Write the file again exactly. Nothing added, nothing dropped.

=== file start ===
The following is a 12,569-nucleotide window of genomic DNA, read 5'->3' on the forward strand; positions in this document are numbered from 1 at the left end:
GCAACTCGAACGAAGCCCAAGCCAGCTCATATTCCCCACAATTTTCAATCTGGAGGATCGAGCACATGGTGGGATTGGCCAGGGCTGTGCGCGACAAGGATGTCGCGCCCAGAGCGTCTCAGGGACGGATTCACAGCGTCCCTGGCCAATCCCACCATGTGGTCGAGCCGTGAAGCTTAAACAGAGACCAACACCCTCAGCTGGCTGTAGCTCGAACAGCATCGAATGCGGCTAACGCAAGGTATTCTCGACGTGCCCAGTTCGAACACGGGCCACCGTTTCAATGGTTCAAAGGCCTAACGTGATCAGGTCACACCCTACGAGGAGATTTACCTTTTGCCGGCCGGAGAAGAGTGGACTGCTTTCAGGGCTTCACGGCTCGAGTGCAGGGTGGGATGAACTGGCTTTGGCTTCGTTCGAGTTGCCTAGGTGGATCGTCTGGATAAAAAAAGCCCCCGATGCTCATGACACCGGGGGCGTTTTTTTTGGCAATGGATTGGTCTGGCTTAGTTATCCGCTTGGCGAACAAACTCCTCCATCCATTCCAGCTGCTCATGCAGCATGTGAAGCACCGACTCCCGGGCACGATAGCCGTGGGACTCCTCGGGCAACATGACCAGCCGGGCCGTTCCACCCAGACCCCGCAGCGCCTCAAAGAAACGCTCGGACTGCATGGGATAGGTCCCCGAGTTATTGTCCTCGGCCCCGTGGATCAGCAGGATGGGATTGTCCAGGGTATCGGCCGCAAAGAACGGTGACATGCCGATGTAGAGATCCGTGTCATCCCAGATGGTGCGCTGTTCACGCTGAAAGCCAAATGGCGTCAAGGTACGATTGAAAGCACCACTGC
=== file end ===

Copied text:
The following is a 12,569-nucleotide window of genomic DNA, read 5'->3' on the forward strand; positions in this document are numbered from 1 at the left end:
GCAACTCGAACGAAGCCCAAGCCAGCTCATATTCCCCACAATTTTCAATCTGGAGGATCGAGCACATGGTGGGATTGGCCAGGGCTGTGCGCGACAAGGATGTCGCGCCCAGAGCGTCTCAGGGACGGATTCACAGCGTCCCTGGCCAATCCCACCATGTGGTCGAGCCGTGAAGCTTAAACAGAGACCAACACCCTCAGCTGGCTGTAGCTCGAACAGCATCGAATGCGGCTAACGCAAGGTATTCTCGACGTGCCCAGTTCGAACACGGGCCACCGTTTCAATGGTTCAAAGGCCTAACGTGATCAGGTCACACCCTACGAGGAGATTTACCTTTTGCCGGCCGGAGAAGAGTGGACTGCTTTCAGGGCTTCACGGCTCGAGTGCAGGGTGGGATGAACTGGCTTTGGCTTCGTTCGAGTTGCCTAGGTGGATCGTCTGGATAAAAAAAGCCCCCGATGCTCATGACACCGGGGGCGTTTTTTTTGGCAATGGATTGGTCTGGCTTAGTTATCCGCTTGGCGAACAAACTCCTCCATCCATTCCAGCTGCTCATGCAGCATGTGAAGCACCGACTCCCGGGCACGATAGCCGTGGGACTCCTCGGGCAACATGACCAGCCGGGCCGTTCCACCCAGACCCCGCAGCGCCTCAAAGAAACGCTCGGACTGCATGGGATAGGTCCCCGAGTTATTGTCCTCGGCCCCGTGGATCAGCAGGATGGGATTGTCCAGGGTATCGGCCGCAAAGAACGGTGACATGCCGATGTAGAGATCCGTGTCATCCCAGATGGTGCGCTGTTCACGCTGAAAGCCAAATGGCGTCAAGGTACGATTGAAAGCACCACTGC